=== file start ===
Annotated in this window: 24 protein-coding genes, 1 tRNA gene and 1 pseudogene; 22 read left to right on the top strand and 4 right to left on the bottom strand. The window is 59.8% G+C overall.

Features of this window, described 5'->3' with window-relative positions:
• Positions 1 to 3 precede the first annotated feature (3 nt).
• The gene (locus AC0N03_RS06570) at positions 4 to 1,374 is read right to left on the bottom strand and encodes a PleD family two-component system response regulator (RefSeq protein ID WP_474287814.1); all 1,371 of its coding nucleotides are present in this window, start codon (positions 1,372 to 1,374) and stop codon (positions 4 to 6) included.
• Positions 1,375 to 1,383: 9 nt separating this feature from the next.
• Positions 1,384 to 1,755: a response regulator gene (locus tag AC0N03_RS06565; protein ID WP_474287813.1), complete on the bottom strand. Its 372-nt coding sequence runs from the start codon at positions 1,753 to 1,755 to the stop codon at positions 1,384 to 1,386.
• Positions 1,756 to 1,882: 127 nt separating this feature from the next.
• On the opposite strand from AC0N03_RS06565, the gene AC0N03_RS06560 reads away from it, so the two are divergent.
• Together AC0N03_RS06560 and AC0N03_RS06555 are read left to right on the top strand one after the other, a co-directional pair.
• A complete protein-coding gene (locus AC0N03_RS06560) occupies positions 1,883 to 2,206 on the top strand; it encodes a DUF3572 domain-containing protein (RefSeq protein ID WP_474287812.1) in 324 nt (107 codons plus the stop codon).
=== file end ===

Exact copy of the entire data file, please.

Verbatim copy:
Annotated in this window: 24 protein-coding genes, 1 tRNA gene and 1 pseudogene; 22 read left to right on the top strand and 4 right to left on the bottom strand. The window is 59.8% G+C overall.

Features of this window, described 5'->3' with window-relative positions:
• Positions 1 to 3 precede the first annotated feature (3 nt).
• The gene (locus AC0N03_RS06570) at positions 4 to 1,374 is read right to left on the bottom strand and encodes a PleD family two-component system response regulator (RefSeq protein ID WP_474287814.1); all 1,371 of its coding nucleotides are present in this window, start codon (positions 1,372 to 1,374) and stop codon (positions 4 to 6) included.
• Positions 1,375 to 1,383: 9 nt separating this feature from the next.
• Positions 1,384 to 1,755: a response regulator gene (locus tag AC0N03_RS06565; protein ID WP_474287813.1), complete on the bottom strand. Its 372-nt coding sequence runs from the start codon at positions 1,753 to 1,755 to the stop codon at positions 1,384 to 1,386.
• Positions 1,756 to 1,882: 127 nt separating this feature from the next.
• On the opposite strand from AC0N03_RS06565, the gene AC0N03_RS06560 reads away from it, so the two are divergent.
• Together AC0N03_RS06560 and AC0N03_RS06555 are read left to right on the top strand one after the other, a co-directional pair.
• A complete protein-coding gene (locus AC0N03_RS06560) occupies positions 1,883 to 2,206 on the top strand; it encodes a DUF3572 domain-containing protein (RefSeq protein ID WP_474287812.1) in 324 nt (107 codons plus the stop codon).